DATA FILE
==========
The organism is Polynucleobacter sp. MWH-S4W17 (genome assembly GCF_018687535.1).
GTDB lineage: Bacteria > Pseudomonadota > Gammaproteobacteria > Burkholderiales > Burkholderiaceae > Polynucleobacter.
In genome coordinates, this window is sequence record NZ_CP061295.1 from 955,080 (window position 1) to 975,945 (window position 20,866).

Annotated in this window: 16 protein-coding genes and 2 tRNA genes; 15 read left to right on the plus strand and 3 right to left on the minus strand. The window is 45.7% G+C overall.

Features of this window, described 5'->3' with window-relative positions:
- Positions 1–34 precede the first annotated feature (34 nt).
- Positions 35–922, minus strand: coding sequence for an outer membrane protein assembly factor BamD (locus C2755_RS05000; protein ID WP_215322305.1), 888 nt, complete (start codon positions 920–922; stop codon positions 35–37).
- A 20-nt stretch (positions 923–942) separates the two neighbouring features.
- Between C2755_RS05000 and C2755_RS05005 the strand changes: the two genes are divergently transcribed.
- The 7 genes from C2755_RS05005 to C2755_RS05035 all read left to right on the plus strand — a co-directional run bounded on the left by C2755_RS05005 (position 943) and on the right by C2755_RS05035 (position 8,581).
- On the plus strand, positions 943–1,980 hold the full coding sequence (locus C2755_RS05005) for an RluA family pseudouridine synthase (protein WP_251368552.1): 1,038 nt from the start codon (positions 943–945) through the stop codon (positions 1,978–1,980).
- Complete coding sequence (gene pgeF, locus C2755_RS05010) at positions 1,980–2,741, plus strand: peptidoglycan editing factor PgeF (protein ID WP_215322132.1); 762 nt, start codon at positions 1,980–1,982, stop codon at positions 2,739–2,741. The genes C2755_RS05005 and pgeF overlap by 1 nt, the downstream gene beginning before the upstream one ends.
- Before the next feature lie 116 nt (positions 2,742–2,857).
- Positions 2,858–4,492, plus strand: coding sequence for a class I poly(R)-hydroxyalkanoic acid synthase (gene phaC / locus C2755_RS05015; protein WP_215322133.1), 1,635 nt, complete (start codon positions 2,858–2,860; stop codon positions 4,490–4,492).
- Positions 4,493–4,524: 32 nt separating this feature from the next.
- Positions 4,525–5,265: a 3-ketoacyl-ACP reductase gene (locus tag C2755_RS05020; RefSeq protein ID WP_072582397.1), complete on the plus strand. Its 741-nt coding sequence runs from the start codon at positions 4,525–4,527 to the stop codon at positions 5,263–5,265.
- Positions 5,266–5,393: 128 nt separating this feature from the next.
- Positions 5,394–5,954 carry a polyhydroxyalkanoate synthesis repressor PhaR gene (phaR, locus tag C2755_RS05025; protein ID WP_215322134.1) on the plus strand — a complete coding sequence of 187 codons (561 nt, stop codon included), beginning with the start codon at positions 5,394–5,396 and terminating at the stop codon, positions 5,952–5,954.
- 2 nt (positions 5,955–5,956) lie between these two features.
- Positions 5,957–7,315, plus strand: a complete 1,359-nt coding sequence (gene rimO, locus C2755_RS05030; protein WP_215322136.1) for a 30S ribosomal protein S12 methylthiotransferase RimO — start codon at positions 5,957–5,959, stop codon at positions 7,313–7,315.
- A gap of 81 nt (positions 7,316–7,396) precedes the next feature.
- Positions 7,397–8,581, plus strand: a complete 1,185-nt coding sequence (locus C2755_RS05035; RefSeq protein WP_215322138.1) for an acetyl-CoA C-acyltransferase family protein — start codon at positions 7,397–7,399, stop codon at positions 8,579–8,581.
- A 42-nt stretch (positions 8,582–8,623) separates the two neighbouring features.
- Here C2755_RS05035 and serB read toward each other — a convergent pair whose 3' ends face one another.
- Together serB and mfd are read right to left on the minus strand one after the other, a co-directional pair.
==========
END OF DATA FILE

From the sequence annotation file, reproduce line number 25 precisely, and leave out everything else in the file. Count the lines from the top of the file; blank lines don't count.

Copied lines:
- Together serB and mfd are read right to left on the minus strand one after the other, a co-directional pair.